Ford AC, Talley NJ. Chapter 122, Irritable Bowel Syndrome. Feldman M (ed.). Sleisenger and Fordtran’s Gastrointestinal and Liver Disease. 11th ed. Elsevier: 2021. 2008-2020. www.clinicalkey.com/#!/content/book/3-s2.0-B9780323609623001223?scrollTo=%23hl0001104
Inadomi JM, Bhattacharya R, Hwang JH, Ko C. Chapter 7, The Patient with Gas and Bloating. Yamada’s Handbook of Gastroenterology. 4th ed. John Wiley & Sons; 2019. doi.org/10.1002/9781119515777.ch7
Kliegman RM, St Geme JW, Blum NJ, et al. Chapter 378, Pancreatitis. Nelson Textbook of Pediatrics. 21st ed. Elsevier; 2020. 2074-2080. www.clinicalkey.com/#!/content/book/3-s2.0-B9780323529501003783
Krames E, Mousad DG. Spinal Cord Stimulation Reverses Pain and Diarrheal Episodes of Irritable Bowel Syndrome: A Case Report. Neuromodulation. 2004 Mar 22;7(2):82-88. doi.org/10.1111/j.1094-7159.2004.04011.x
Sifri CD, Madoff LC. Chapter 78, Appendicitis. Mandell, Douglas, and Bennett’s Principles and Practice of Infectious Diseases. 9th ed. Bennett JA (ed.). Elsevier; 2020. 1059-1063. www.clinicalkey.com/#!/content/book/3-s2.0-B9780323482554000783
Stephen Norman Sullivan, “Functional Abdominal Bloating with Distention,” International Scholarly Research Notices, vol. 2012, Article ID 721820, 5 pages, 2012. doi.org/10.5402/2012/721820
Wang DQH, Afdhal NH. Chapter 65, Gallstone Disease. Feldman M (ed.). Sleisenger and Fordtran’s Gastrointestinal and Liver Disease. 11th ed. Elsevier: 2021. 1016-1046. www.clinicalkey.com/#!/content/book/3-s2.0-B9780323609623000655?scrollTo=%23hl0001772
Weisman, Michael H et al. “Axial Pain and Arthritis in Diagnosed Inflammatory Bowel Disease: US National Health and Nutrition Examination Survey Data.” Mayo Clinic proceedings. Innovations, quality & outcomes vol. 6,5 443-449. 16 Sep. 2022, doi:10.1016/j.mayocpiqo.2022.04.007
Whorwell PJ. Chapter 13, Abdominal Bloating. Irritable Bowel Syndrome: Diagnosis and Clinical Management. Emmanuel A, Quigley EMM (eds.). John Wiley & Sons; 2013. doi.org/10.1002/9781118444689.ch13
Yarze JC, Friedman LS. Chapter 12, Chronic Abdominal Pain. Feldman M (ed.). Sleisenger and Fordtran’s Gastrointestinal and Liver Disease. 11th ed. Elsevier; 2021. 158-167. www.clinicalkey.com/#!/content/book/3-s2.0-B9780323609623000126?scrollTo=%23hl0000408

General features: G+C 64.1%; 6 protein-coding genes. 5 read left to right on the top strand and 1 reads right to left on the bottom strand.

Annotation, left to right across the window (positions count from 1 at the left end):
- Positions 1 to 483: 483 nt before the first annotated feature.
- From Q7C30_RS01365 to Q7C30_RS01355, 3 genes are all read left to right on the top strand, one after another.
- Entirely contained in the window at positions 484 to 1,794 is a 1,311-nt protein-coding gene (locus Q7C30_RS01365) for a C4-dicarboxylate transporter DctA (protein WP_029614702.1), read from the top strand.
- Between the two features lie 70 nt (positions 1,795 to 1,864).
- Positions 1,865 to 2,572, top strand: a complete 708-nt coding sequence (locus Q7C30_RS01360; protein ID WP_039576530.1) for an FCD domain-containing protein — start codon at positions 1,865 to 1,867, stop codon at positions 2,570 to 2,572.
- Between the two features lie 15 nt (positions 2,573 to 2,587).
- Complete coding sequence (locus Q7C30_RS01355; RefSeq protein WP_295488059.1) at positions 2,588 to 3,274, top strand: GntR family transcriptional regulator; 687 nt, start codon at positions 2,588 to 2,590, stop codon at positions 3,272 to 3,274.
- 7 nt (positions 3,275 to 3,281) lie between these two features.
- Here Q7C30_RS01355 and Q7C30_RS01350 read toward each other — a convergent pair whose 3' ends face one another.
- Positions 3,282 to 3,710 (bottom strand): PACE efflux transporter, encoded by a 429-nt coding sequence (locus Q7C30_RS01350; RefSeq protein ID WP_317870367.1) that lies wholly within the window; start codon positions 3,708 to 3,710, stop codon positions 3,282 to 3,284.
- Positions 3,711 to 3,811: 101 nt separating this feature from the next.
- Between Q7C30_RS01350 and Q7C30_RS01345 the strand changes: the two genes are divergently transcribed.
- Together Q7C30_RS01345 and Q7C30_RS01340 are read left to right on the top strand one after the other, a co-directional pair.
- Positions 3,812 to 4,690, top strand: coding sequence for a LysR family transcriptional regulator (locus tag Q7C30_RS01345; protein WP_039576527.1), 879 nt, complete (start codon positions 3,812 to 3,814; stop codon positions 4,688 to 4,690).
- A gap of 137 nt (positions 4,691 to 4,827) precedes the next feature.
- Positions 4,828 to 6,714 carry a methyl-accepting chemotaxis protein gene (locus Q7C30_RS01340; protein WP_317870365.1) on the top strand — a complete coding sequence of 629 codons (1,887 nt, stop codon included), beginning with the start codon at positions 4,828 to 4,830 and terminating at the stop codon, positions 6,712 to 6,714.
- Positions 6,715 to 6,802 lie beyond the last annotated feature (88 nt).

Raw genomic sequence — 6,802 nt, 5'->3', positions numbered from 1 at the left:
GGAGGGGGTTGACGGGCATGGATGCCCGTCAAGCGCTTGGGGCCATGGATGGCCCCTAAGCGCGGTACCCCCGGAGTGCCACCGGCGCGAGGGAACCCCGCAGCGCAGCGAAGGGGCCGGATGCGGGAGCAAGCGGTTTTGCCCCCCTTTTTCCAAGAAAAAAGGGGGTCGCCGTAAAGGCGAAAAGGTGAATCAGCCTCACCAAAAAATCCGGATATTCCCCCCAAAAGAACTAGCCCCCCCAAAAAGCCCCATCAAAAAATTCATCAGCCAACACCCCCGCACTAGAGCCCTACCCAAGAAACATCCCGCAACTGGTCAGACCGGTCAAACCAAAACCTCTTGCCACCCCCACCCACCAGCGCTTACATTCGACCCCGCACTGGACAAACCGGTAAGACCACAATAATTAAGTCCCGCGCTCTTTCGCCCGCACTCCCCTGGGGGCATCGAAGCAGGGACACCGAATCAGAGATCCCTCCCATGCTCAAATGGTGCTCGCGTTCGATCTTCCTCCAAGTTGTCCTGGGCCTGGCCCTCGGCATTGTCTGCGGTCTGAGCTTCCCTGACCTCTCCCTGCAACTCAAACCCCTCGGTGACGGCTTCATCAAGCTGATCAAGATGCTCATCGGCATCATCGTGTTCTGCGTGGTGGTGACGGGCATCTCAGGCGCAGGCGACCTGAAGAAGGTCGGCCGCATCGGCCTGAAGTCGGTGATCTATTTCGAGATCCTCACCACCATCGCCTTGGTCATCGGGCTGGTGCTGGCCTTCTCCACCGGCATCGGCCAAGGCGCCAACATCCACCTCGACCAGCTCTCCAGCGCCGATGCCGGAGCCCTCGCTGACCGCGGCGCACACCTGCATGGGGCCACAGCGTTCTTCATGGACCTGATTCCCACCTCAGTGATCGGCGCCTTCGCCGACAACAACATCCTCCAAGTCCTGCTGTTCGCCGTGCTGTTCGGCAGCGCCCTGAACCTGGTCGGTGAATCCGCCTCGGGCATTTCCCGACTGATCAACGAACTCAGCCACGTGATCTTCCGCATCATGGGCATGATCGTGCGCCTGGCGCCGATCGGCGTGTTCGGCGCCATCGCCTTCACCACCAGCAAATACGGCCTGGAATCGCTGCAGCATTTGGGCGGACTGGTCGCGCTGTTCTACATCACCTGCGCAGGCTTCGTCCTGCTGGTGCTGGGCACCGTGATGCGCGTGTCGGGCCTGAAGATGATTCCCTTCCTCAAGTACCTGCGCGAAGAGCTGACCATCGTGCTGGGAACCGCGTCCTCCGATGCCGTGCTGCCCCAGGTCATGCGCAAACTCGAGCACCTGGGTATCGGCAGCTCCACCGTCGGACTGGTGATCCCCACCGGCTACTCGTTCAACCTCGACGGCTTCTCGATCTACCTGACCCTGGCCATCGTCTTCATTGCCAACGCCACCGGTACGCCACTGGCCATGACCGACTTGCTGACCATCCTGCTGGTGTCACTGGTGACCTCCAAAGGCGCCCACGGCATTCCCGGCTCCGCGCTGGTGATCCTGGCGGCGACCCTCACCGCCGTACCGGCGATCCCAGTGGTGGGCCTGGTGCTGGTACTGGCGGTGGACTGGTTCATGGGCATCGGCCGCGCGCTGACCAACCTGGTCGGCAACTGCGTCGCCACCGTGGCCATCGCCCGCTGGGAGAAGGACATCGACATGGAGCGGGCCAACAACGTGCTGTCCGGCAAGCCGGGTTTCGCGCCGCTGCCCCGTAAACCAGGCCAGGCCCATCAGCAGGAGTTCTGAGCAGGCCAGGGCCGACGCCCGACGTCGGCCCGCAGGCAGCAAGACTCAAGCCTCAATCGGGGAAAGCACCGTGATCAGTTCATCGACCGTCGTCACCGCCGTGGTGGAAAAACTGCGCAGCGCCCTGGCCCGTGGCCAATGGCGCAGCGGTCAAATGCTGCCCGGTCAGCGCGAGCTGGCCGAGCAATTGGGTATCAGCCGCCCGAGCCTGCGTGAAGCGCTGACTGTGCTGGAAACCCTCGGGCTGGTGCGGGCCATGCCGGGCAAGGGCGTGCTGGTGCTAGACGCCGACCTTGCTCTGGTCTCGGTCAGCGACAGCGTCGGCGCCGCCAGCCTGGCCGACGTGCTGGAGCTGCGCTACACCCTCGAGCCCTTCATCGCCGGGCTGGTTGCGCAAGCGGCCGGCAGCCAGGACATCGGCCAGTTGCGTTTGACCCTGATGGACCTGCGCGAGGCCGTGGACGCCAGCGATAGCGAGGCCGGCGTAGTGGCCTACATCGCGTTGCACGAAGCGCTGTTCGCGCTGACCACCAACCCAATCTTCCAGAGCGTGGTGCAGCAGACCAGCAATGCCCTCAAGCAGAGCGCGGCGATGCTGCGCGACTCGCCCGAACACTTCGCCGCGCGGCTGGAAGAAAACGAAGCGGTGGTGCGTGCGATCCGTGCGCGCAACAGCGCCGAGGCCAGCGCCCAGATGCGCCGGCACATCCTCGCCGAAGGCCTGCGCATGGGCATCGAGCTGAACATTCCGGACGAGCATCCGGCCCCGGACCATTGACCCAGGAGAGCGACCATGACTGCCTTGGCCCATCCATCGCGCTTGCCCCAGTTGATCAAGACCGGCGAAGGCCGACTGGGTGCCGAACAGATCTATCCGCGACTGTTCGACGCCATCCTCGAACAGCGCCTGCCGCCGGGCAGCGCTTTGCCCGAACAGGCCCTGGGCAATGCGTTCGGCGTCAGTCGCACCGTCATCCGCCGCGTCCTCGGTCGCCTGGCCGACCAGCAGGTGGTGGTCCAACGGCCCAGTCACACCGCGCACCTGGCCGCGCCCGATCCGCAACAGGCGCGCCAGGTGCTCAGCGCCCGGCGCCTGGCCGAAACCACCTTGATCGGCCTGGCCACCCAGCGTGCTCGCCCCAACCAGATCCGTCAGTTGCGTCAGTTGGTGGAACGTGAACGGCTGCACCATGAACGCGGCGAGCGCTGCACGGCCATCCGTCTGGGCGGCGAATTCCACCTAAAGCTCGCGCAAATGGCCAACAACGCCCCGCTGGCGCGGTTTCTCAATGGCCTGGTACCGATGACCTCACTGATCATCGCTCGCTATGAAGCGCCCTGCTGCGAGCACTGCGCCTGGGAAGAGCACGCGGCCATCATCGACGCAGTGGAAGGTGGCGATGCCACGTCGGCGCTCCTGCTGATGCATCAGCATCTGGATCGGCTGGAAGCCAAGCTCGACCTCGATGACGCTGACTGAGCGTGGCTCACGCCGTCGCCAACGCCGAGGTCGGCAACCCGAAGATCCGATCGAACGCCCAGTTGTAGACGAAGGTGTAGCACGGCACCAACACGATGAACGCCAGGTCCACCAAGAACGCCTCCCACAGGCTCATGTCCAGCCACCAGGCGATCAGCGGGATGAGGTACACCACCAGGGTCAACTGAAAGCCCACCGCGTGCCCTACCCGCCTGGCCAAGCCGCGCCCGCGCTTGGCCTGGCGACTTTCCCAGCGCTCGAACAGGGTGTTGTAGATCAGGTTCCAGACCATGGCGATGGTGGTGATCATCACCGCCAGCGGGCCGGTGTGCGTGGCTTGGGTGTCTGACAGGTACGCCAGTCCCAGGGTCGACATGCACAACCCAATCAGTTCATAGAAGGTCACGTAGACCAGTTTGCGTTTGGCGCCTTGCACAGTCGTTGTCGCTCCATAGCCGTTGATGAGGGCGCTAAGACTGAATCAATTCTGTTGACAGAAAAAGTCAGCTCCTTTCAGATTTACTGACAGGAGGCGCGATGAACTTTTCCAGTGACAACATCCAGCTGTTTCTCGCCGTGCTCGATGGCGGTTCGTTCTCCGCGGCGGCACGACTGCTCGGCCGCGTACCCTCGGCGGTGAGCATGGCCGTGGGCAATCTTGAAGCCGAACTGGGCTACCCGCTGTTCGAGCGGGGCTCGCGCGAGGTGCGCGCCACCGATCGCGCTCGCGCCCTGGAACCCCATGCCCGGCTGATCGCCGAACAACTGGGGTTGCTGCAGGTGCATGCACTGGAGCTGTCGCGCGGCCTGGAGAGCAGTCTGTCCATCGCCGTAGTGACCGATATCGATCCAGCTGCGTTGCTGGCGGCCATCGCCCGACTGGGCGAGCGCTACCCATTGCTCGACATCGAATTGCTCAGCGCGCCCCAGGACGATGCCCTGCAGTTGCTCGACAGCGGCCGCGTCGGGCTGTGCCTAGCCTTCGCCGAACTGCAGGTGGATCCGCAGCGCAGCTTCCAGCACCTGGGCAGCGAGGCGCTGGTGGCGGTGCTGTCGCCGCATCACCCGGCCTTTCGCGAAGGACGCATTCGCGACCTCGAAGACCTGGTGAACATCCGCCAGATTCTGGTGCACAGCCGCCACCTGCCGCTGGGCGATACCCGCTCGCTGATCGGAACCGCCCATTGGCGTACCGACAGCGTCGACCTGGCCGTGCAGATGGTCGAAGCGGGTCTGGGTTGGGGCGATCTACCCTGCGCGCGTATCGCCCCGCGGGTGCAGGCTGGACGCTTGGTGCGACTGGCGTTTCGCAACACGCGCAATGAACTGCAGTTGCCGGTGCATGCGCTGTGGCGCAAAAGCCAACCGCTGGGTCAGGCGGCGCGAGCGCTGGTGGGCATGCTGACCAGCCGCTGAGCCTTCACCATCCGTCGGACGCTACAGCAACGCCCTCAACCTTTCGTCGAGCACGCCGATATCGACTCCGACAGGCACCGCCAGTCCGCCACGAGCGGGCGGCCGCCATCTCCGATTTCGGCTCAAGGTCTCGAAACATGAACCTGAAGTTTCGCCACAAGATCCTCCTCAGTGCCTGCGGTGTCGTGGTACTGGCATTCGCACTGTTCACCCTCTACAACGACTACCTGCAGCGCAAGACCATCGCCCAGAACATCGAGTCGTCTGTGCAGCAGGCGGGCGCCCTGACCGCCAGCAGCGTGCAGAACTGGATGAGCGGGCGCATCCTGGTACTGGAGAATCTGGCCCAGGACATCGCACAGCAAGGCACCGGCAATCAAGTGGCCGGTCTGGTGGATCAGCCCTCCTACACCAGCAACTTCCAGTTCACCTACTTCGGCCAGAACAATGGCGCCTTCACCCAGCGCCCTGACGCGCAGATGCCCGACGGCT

The information herein on "Stomach Back Pain Causes: Sciatica Clinic" is not intended to replace a one-on-one relationship with a qualified health care professional, or licensed physician, and is not medical advice. We encourage you to make your own healthcare decisions based on your research and partnership with a qualified healthcare professional.
Our information scope is limited to Chiropractic, musculoskeletal, physical medicines, wellness, contributing etiological viscerosomatic disturbances within clinical presentations, associated somatovisceral reflex clinical dynamics, subluxation complexes, sensitive health issues, and/or functional medicine articles, topics, and discussions.
We provide and present clinical collaboration with specialists from a wide array of disciplines. Each specialist is governed by their professional scope of practice and their jurisdiction of licensure. We use functional health & wellness protocols to treat and support care for the injuries or disorders of the musculoskeletal system.
Our videos, posts, topics, subjects, and insights cover clinical matters, issues, and topics that relate to and support, directly or indirectly, our clinical scope of practice.*
Our office has made a reasonable attempt to provide supportive citations and has identified the relevant research study or studies supporting our posts. We provide copies of supporting research studies available to regulatory boards and the public upon request.
We understand that we cover matters that require an additional explanation of how it may assist in a particular care plan or treatment protocol; therefore, to further discuss the subject matter above, please feel free to ask Dr. Alex Jimenez DC or contact us at 915-850-0900.
We are here to help you and your family.
Dr. Alex Jimenez DC, MSACP, CIFM*, IFMCP*, ATN*, CCST
My Digital Business Card